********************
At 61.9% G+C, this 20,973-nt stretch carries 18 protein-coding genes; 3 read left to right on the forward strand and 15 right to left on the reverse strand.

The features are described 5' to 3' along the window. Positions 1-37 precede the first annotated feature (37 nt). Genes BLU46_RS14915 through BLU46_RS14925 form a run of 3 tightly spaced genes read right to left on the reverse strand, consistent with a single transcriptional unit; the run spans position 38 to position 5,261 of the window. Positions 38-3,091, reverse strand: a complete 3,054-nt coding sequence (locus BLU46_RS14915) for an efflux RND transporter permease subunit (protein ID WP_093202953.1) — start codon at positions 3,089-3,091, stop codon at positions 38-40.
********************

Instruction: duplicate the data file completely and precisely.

At 61.9% G+C, this 20,973-nt stretch carries 18 protein-coding genes; 3 read left to right on the forward strand and 15 right to left on the reverse strand.

The features are described 5' to 3' along the window. Positions 1-37 precede the first annotated feature (37 nt). Genes BLU46_RS14915 through BLU46_RS14925 form a run of 3 tightly spaced genes read right to left on the reverse strand, consistent with a single transcriptional unit; the run spans position 38 to position 5,261 of the window. Positions 38-3,091, reverse strand: a complete 3,054-nt coding sequence (locus BLU46_RS14915) for an efflux RND transporter permease subunit (protein ID WP_093202953.1) — start codon at positions 3,089-3,091, stop codon at positions 38-40.